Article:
What consumers say don't always line up with what they do. Some believe the answer is to make a choice: trust their words or trust their behavior. I say both of these options leave you with a half-story. The best option is a third one, which is to study consumers where the say-do disconnect happens: inside their decision-making processes. Leveraging Decision Science can help you understand how consumer decisions get wonky so you can address the wonkiness and help consumers get what they really want.
You’ve got a great product or service, and you want a lot of people to buy it.
You’ve done your due diligence through consumer research and big data analytics.
You’ve optimized your product/service features. You’ve perfected your pricing model. You’ve nailed down your positioning and messaging, and you’ve hired the right agency to take your brand to the next level.
You’ve done all the right things.
But what if you’ve checked all the boxes but still don’t see the kind of revenue growth you were looking for? What could be wrong?
Well… a few things. In this post, I’ll talk about only one thing, but it’s a big thing, and it has everything to do with a shift in focus from understanding consumers as people to understanding their decision-making.
If you’re focusing on consumers as people, you’ll eventually come across the realization that consumers don’t always do what they say they want to do. This is a problem, because if they’re saying one thing and doing another, you can’t really know how to build something right for them. The contradiction makes certainty in your own decisions hard.
Some businesses address this dilemma by relying only on behavioral data, deciding against market research, whether it’s qualitative (like focus groups or interviews) or quantitative (like surveys). Other businesses do the opposite, throwing their energy into market research or social listening.
Though choosing makes things easier (it eliminates the contradiction), it sweeps half of your insights under a rug. And what you choose not to see can surprise you.
A better approach would be to examine consumer behavior in that space where the say-do contradiction is actually created: inside the decision-making process.
Think of decision-making as a sort of computational program: you input data or information, the program does its magic, and then it spits out an answer. As long as the program works, it’ll give you the right answer.
But humans don’t have great computational programs because, well, we’re human. We have a tendency to employ mental short-cuts and be swayed by our social situations. Stuff goes into our computational program, gets warped, and then comes out disjointed. Knowing where things get off track can help you address it. It can give you insight into how to nudge consumers into doing what they really want to do.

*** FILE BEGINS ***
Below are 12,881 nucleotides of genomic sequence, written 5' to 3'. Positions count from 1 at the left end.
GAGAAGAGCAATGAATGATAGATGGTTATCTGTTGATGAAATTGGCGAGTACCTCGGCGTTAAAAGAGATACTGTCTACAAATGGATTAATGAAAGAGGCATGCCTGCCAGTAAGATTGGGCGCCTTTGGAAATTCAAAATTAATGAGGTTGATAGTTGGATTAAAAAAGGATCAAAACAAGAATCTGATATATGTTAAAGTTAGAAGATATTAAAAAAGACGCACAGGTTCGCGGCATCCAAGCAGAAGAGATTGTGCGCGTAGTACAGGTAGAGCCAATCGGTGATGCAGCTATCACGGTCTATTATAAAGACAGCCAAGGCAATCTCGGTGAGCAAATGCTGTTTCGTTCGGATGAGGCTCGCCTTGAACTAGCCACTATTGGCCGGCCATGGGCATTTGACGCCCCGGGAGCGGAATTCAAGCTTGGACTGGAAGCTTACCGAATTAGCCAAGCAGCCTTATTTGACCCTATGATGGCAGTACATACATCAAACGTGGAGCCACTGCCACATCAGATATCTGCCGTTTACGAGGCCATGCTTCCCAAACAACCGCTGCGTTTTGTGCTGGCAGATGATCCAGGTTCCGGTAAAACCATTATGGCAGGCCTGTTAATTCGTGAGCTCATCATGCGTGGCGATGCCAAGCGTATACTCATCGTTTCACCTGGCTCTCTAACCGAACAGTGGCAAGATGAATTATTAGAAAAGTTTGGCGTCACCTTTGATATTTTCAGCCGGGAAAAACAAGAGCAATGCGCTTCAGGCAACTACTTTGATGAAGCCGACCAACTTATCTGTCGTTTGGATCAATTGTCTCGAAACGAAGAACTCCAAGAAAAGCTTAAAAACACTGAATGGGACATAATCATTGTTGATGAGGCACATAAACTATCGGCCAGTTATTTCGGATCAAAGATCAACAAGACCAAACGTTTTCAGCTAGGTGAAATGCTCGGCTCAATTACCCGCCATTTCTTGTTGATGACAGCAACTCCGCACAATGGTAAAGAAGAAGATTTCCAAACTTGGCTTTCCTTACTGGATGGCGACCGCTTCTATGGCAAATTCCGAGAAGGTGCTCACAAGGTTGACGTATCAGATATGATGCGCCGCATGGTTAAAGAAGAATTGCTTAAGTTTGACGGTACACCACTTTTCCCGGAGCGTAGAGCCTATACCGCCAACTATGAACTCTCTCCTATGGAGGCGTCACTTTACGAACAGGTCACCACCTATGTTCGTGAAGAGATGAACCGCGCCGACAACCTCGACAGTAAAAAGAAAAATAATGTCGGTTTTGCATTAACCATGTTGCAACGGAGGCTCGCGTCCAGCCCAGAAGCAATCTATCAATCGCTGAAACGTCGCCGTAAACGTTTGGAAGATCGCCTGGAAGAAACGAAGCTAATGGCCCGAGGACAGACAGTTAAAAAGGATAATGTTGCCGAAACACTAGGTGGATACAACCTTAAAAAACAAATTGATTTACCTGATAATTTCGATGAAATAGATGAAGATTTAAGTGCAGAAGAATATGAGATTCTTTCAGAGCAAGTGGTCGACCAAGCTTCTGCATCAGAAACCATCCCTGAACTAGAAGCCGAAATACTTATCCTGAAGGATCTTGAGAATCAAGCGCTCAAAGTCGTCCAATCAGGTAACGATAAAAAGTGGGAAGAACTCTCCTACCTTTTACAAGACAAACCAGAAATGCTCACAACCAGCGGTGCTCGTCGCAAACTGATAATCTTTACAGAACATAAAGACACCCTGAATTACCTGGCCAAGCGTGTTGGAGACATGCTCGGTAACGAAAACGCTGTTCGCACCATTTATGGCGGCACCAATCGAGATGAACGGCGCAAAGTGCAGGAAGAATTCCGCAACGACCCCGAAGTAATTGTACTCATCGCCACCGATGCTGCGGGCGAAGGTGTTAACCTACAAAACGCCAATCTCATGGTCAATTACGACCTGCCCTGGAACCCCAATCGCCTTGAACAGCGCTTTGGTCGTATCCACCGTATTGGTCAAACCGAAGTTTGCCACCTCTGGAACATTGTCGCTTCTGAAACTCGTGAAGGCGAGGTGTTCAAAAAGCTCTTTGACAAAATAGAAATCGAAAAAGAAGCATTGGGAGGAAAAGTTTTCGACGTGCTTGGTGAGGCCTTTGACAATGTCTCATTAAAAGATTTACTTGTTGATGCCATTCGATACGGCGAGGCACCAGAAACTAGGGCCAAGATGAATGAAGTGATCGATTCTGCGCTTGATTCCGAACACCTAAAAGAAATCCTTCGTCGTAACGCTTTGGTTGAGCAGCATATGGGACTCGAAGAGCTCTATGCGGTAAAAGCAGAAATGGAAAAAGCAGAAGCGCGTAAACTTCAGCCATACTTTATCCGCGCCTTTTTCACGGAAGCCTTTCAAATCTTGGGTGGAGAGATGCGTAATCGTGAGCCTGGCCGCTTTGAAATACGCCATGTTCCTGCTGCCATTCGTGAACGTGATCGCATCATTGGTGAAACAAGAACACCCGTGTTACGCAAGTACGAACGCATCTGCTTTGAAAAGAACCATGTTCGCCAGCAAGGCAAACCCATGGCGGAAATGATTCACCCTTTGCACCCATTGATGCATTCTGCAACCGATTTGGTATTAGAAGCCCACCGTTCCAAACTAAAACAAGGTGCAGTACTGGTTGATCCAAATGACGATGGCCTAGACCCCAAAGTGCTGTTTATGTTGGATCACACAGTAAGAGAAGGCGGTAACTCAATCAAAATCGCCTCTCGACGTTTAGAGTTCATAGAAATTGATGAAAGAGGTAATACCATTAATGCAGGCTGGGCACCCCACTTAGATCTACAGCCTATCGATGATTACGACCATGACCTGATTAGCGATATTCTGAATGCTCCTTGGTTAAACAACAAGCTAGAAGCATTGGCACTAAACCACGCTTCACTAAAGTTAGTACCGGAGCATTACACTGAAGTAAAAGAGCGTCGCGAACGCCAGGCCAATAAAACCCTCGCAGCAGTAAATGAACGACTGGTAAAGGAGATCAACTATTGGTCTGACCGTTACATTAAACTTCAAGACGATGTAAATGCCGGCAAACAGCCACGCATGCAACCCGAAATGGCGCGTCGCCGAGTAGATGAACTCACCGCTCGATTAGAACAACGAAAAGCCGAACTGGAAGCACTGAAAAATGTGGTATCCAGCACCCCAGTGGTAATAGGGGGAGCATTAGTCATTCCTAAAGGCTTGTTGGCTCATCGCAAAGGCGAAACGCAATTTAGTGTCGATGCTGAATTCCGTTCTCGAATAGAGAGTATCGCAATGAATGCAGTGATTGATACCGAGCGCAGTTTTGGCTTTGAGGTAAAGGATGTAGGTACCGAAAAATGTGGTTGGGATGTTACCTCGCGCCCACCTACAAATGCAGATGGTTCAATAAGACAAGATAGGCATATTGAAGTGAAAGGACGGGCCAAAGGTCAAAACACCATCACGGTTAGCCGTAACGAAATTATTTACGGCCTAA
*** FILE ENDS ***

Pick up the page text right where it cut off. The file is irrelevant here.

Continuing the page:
Here’s an example. You’re about to launch a startup that helps people find the right landscapers for their residential or commercial leads. Consumer research indicates strong appeal. Research also indicates that residential homeowners are disappointed in the level of quality they get from who they hire. Commercial property owners are frustrated with the lack of landscaping expertise they’ve seen.
So you have your landscapers listed by expertise: people who just need a mower can hire a mower, and people who want waterfalls and indigenous plants can get exactly that. You also enable consumers to rate their landscapers on quality.
But no one is using your service. Early users are on your site, poking around. They’re selecting landscapers and looking at profiles, but they aren’t hiring any. They are, however, spending time on your site’s content pages, which have articles offering landscaping ideas. You decide to follow the behavior: you hire a content strategist to create more content and to figure out how to use that content to convert viewers into hirers. You assume that content is what they value, according to their behavior, and that content is the way to their hearts.
But then your Director of Marketing reminds you that, according to survey research, people interested in hiring landscapers aren’t really interested in reading about landscaping. They want their landscaper to know everything so they don’t have to.
So what now? Discount the market research? Or discount the behavioral data?
A dive into the decision-making process could be the answer. For instance, what if people who came to the site do want to hire a landscaper and do find the site appealing. What if they actually love the ratings and filtering options.
What if the real issue was that, for people with their existing landscapers, the costs of switching (finding someone new on your site, communicating with them, trying them out) are too high (who has the energy?), and the anticipated regret might be very real (what if the new landscaper is worse than the old one?). Maybe their existing landscaper is sub-par, but someone new is too risky.
For people who have no landscapers yet, maybe there are too many landscapers on your site to choose from (more options, and more trade-offs, can make choice deferral more likely).
The decision-making process introduces new variables to the equation - variables that matter but that are often overlooked in market research or big data analytics.
There’s more going on than what people say or what they do. Also relevant is how they decide. Without that missing piece, and without Decision Science, you may be seeing only part of the picture.
Which means you may be missing out on a huge part of the revenue.